5. Research Individualized Education Plan Options and Know Your Alternatives
It’s one thing to break down a complete package into complete constituents, but the infinite options available in IEP design can cause even the most competent professionals to become overwhelmed.
Don’t be too fearful of opportunity costs; evaluate the alternatives available to you. Thus, you can identify the most suitable path for your child.
Remember, an IEP should be a living document, subject to feedback-based changes or amendments as needed. One-size-fits-all approaches seldom work, so be sure to consider your child’s individual needs and preferences.
6. Prepare for Meetings
It’s time to prepare for meetings with educators and administrators once you’ve gathered all the necessary documents and identified the team of supporters. Familiarize yourself with the following:
- The evaluation process
- The relevant laws
- Any other topics that may come up
It helps to take detailed notes at all meetings and keep copies of all documents. In addition, always ask questions and ensure that your team is on the same page.
7. Obtain Financial Support
Financial support to the IDD community comes from various sources. School districts may offer access to special services, such as speech therapy and occupational therapy, or even pay for transportation costs.
Families may also qualify for other forms of assistance, including state-funded programs, grants, and scholarships. Many organizations also provide financial aid to those in need.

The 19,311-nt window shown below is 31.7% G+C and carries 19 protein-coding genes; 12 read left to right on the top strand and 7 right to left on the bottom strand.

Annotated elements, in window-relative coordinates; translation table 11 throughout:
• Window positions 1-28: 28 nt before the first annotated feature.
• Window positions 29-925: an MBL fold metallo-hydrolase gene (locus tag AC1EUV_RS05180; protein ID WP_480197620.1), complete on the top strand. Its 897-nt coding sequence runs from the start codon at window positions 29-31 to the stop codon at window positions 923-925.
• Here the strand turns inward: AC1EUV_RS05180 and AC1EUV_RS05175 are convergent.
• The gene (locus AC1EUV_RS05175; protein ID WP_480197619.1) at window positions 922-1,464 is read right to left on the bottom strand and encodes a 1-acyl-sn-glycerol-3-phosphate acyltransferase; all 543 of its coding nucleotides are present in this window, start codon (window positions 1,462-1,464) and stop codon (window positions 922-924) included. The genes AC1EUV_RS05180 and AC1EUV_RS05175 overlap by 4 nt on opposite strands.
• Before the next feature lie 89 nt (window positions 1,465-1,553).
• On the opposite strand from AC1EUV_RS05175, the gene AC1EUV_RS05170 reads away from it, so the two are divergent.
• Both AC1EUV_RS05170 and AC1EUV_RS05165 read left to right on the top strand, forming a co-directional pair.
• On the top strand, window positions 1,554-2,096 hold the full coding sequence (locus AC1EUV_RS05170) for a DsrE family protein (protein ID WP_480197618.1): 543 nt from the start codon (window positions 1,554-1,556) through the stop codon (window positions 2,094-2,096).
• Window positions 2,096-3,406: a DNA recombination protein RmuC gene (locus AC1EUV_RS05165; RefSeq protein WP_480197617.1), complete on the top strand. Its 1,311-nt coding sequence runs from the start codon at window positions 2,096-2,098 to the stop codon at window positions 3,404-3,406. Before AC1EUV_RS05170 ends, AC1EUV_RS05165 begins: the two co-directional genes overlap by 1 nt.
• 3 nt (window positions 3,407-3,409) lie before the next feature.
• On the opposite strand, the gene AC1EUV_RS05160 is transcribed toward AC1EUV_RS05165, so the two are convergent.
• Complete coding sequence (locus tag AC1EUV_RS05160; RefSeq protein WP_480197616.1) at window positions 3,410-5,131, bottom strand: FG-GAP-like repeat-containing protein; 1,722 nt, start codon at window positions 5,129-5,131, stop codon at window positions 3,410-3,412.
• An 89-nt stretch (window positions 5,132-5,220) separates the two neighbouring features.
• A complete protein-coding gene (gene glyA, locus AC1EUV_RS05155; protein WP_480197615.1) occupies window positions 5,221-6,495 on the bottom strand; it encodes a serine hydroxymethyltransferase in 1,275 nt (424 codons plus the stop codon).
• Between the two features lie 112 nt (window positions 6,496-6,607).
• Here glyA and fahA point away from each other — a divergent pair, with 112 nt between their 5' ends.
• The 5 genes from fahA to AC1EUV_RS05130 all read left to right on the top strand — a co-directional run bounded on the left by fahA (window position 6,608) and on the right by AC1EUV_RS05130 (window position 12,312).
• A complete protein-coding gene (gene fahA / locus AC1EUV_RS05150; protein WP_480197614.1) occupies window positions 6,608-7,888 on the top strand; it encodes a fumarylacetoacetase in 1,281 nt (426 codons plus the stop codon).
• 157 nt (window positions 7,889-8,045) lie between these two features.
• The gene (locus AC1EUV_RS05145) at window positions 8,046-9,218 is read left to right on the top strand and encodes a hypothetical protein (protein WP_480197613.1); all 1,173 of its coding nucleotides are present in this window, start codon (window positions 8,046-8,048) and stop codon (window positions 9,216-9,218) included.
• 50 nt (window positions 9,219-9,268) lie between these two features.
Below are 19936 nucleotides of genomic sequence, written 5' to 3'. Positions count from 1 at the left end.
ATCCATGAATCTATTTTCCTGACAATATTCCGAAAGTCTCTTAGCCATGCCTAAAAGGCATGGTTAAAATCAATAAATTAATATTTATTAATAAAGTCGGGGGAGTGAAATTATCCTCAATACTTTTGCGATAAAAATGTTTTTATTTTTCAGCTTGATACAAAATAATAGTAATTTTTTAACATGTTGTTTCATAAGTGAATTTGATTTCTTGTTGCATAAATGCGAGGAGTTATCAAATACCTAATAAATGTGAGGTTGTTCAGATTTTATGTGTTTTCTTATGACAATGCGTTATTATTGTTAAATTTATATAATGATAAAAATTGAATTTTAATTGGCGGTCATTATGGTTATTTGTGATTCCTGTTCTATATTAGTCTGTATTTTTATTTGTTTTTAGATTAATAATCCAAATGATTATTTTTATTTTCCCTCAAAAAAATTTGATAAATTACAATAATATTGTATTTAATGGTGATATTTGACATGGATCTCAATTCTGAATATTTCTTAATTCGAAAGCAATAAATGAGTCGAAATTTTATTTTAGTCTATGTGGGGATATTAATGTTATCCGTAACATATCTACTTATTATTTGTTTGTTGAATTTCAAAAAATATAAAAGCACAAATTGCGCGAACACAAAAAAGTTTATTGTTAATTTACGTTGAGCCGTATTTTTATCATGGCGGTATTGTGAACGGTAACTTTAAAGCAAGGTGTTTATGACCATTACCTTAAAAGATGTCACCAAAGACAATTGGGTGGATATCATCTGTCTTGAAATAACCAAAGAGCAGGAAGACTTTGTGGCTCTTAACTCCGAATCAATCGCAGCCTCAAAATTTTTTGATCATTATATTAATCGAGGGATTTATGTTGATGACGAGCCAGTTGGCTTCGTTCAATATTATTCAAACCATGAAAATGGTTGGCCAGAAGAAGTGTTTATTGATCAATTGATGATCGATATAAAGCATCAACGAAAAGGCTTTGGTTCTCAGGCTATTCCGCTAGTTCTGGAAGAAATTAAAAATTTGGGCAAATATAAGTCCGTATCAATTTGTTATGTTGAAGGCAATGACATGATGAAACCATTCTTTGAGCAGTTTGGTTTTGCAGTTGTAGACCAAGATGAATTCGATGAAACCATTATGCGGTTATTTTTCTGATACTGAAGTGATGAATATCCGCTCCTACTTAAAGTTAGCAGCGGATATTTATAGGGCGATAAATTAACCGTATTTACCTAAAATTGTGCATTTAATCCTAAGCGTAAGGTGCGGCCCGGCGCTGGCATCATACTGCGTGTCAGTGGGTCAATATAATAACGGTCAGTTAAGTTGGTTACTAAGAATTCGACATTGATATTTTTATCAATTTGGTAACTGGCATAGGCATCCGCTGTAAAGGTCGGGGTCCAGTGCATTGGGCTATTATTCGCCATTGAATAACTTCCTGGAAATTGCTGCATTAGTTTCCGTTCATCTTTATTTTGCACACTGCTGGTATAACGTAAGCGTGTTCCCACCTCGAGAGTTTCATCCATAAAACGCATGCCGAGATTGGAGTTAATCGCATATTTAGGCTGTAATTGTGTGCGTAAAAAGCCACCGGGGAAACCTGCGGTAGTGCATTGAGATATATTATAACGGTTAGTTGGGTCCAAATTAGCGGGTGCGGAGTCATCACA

For example, the Venture Foundation, Ltd. came to life in 1984 to spread the word about children with developmental delays. It works to fill the financial safety gaps facing the IDD community, unfunded or partially funded by the government.
This foundation fundraises via:
- Private and public grant solicitations
- Private foundation applications
- Family donations
8. Support the Social Needs of the IDD Community
Social inclusion is an important part of any IEP for a child with IDD. It allows your child to interact, play, and learn with peers.
To ensure social integration, consider the following:
- Organizing special outings for kids with IDD
- Arranging playdates or field trips
- Finding a buddy program for your child
- Encouraging positive interactions and relationships with other children
- Making the school environment accepting and welcoming to all students
Honestly, some things may be out of your control, but you can plan and provide positive experiences for your child. Working with other families helps find support and resources.
9. Ensure Every Child Has Fun
On account of IDD, no child should be excluded from fun activities, such as:
- Sports teams
- The arts
Non-profit organizations like Venture Foundation, Ltd. raise funds to improve the lives of those with IDD, including by funding its sister organization, Venture Together,- which DOES run camps, programs, etc., to promote inclusion.
Venture Foundation’s fundraising efforts, at the direction of an executive board, are dedicated to enabling children with IDD to have an equal chance at having fun.
The Lowdown on Individualized Education Plans
To sum up, educating yourself on the IEP process and obtaining financial support is essential in helping your child succeed. Always keep detailed notes of meetings and other exchanges, as this will help ensure everyone is on the same page.
Contact us at Venture Foundation, Ltd. to learn more about how we can help IDD families.